Governor's Budget/Organizational Changes
February 16, 2012
To Students, Faculty and Staff:
I hope you are all having a great academic year and winter semester. Several important developments are taking place, both externally and internally, and this update is designed to share them with you.
First – the Governor’s recent budget message. The Governor‘s proposed budget has no increase in Eastern’s base appropriation of $64.6 million but proposes $36.2 million in one-time money for all public universities, of which $1.499.3 million is targeted for Eastern -- a 2.3 percent increase. Last year, $216 million was permanently cut from the 15 public universities – an $11.4 million base cut for Eastern. Distribution of the $36.2 million will be based upon a formula comprised of four factors:
- Growth in undergraduate degree completions
- Number of undergraduate degree completions in critical skills areas (STEM, etc.)
- Number of undergraduate Pell Grant recipients
- Compliance with tuition restraint (to be allocated once all institutions have set 2012-2013 tuition rates).
We believe the focus on degree production rather than graduation rates is the right approach. A formula based on graduation rates would unfairly penalize universities such as Eastern that encourage and accommodates at risk students. Eastern ranks third among the 15 public universities in Pell Grant recipients, which also favors Eastern in this formula. The fourth variable – tuition restraint – has been a major focus of Eastern for the past three years, and should, if properly constructed, reflect favorably on Eastern as well.
The problem with the tuition restraint variable as presented in the Governor’s budget is that it focuses on next year’s tuition levels and does not account for past performance. Each of the other three variables measures an average over three years, and we strongly believe the fourth variable should as well, which would reward Eastern’s tuition restraint. Addressing this issue will be a major focus of our efforts in Lansing. From an overall standpoint, however, we feel formula funding does not properly reward the uniqueness of each public university and what they do well.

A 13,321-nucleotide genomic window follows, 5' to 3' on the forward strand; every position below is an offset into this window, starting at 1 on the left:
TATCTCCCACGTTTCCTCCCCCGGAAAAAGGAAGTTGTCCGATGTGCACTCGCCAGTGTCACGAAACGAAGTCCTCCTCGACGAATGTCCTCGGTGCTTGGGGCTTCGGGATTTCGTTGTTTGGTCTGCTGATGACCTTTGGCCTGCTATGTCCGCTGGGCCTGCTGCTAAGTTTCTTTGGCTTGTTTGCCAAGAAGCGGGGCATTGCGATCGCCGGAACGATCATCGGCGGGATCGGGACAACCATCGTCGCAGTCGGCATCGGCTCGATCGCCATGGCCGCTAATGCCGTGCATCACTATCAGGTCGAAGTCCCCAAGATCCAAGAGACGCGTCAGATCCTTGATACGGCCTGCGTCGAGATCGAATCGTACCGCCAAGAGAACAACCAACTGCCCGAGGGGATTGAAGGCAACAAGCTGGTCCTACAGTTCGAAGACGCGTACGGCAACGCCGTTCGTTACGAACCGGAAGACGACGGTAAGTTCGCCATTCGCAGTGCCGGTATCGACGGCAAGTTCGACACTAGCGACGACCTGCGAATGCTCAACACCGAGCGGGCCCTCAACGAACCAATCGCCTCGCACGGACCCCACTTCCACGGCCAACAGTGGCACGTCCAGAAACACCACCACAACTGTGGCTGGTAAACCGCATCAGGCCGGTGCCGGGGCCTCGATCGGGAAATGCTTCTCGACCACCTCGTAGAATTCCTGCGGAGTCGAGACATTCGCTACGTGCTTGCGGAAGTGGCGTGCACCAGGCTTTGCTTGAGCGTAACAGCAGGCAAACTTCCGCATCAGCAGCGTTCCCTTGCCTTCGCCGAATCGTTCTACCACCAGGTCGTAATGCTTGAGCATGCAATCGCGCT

Autism insurance coverage is also proposed as well as $446,200 for Michigan Public School Employees Retirement System ( MPSERS ) funding for seven universities, of which Eastern is included. The Governor’s budget proposal is the beginning of the budget legislative process in Lansing and there will be months of discussion before a final budget is enacted. We will work hard to influence an increase in funding for higher education and for Eastern and to utilize factors that reward our performance. Join us and bus to Lansing for EMU Day on March 20, 2012!
The legislation to permit community colleges to award four-year degrees is currently in the Senate Education Committee after passing the House. The bill is alive until the end of session in December 2012, and we continue to work hard to prevent it passing the Senate and being enacted. The 15 public universities have capacity to serve the need for college degrees and we see no reason to add more four-year universities when funding for higher education has been cut so drastically.